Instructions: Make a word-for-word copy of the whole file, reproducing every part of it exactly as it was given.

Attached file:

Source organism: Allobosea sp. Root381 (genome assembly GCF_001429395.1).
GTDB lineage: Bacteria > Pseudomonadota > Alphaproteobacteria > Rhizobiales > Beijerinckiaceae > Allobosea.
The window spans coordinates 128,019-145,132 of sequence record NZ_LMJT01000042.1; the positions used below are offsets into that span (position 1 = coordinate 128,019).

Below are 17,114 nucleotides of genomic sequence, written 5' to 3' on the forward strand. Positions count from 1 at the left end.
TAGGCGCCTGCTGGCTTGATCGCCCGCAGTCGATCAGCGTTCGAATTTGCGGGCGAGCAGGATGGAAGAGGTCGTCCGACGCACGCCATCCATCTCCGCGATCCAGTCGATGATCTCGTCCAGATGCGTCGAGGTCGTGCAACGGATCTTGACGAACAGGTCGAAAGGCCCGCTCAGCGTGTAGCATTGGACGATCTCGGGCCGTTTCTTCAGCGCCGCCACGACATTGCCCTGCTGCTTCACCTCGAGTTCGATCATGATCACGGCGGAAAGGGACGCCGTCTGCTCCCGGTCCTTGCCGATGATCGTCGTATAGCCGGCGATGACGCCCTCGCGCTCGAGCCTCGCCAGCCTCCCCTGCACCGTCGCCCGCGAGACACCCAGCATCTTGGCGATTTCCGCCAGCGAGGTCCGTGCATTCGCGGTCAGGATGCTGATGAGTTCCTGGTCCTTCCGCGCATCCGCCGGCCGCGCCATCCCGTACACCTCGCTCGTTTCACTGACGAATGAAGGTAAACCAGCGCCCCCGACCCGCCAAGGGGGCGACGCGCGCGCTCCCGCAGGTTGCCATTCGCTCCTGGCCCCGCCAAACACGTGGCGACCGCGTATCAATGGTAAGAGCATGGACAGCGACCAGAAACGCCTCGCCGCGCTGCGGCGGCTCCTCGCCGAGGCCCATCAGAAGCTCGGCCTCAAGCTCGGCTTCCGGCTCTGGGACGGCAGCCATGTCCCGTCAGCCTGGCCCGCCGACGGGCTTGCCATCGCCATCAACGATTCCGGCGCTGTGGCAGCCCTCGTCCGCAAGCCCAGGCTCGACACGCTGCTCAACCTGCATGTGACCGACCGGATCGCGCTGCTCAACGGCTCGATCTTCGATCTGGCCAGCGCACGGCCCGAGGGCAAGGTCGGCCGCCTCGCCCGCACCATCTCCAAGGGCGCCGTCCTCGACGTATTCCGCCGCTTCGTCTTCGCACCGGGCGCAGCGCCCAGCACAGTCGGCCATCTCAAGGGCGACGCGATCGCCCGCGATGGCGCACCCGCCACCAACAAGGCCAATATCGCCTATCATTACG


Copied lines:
Source organism: Allobosea sp. Root381 (genome assembly GCF_001429395.1).
GTDB lineage: Bacteria > Pseudomonadota > Alphaproteobacteria > Rhizobiales > Beijerinckiaceae > Allobosea.
The window spans coordinates 128,019-145,132 of sequence record NZ_LMJT01000042.1; the positions used below are offsets into that span (position 1 = coordinate 128,019).

Below are 17,114 nucleotides of genomic sequence, written 5' to 3' on the forward strand. Positions count from 1 at the left end.
TAGGCGCCTGCTGGCTTGATCGCCCGCAGTCGATCAGCGTTCGAATTTGCGGGCGAGCAGGATGGAAGAGGTCGTCCGACGCACGCCATCCATCTCCGCGATCCAGTCGATGATCTCGTCCAGATGCGTCGAGGTCGTGCAACGGATCTTGACGAACAGGTCGAAAGGCCCGCTCAGCGTGTAGCATTGGACGATCTCGGGCCGTTTCTTCAGCGCCGCCACGACATTGCCCTGCTGCTTCACCTCGAGTTCGATCATGATCACGGCGGAAAGGGACGCCGTCTGCTCCCGGTCCTTGCCGATGATCGTCGTATAGCCGGCGATGACGCCCTCGCGCTCGAGCCTCGCCAGCCTCCCCTGCACCGTCGCCCGCGAGACACCCAGCATCTTGGCGATTTCCGCCAGCGAGGTCCGTGCATTCGCGGTCAGGATGCTGATGAGTTCCTGGTCCTTCCGCGCATCCGCCGGCCGCGCCATCCCGTACACCTCGCTCGTTTCACTGACGAATGAAGGTAAACCAGCGCCCCCGACCCGCCAAGGGGGCGACGCGCGCGCTCCCGCAGGTTGCCATTCGCTCCTGGCCCCGCCAAACACGTGGCGACCGCGTATCAATGGTAAGAGCATGGACAGCGACCAGAAACGCCTCGCCGCGCTGCGGCGGCTCCTCGCCGAGGCCCATCAGAAGCTCGGCCTCAAGCTCGGCTTCCGGCTCTGGGACGGCAGCCATGTCCCGTCAGCCTGGCCCGCCGACGGGCTTGCCATCGCCATCAACGATTCCGGCGCTGTGGCAGCCCTCGTCCGCAAGCCCAGGCTCGACACGCTGCTCAACCTGCATGTGACCGACCGGATCGCGCTGCTCAACGGCTCGATCTTCGATCTGGCCAGCGCACGGCCCGAGGGCAAGGTCGGCCGCCTCGCCCGCACCATCTCCAAGGGCGCCGTCCTCGACGTATTCCGCCGCTTCGTCTTCGCACCGGGCGCAGCGCCCAGCACAGTCGGCCATCTCAAGGGCGACGCGATCGCCCGCGATGGCGCACCCGCCACCAACAAGGCCAATATCGCCTATCATTACG